By Seth Borenstein.
One of the giants of the deep is shrinking before our eyes, a new study says.
The younger generation of critically endangered North Atlantic right whales are on average about three feet (one meter) shorter than whales were 20 years ago, drone and aircraft data show in a study in Thursday’s journal Current Biology.
Scientists say humans are to blame. Entanglements with fishing gear, collisions with ships and climate change moving their food supply north are combining to stress and shrink these large whales, the study says.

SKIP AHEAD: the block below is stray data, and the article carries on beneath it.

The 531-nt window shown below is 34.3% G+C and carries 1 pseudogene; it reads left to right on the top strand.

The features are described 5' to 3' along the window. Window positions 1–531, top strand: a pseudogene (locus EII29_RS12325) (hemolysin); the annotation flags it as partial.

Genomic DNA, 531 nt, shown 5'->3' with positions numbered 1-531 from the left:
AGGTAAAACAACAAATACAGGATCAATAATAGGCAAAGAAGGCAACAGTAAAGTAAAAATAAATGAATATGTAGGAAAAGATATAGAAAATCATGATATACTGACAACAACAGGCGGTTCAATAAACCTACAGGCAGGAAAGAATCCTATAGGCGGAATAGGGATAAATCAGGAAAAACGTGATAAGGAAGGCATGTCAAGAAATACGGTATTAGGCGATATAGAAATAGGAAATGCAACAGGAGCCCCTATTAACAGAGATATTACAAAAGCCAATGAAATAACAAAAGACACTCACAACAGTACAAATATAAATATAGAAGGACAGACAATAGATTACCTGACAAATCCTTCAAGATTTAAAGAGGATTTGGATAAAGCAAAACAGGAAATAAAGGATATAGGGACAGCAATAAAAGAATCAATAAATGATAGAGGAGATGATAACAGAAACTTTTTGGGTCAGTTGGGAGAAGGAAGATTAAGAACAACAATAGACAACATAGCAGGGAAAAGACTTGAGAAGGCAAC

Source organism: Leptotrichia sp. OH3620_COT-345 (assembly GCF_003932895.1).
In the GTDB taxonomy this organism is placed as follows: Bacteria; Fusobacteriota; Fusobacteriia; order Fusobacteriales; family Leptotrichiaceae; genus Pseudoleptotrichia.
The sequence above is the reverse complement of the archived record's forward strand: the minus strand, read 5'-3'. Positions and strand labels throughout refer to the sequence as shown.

Diminishing size is a threat to the species’ overall survival because the whales aren’t having as many offspring. They aren’t big enough to nurse their young or even get pregnant, study authors said.
These marine mammals used to grow to 46 feet (14 meters) on average, but now the younger generation is on track to average not quite 43 feet (13 meters), according to the study.
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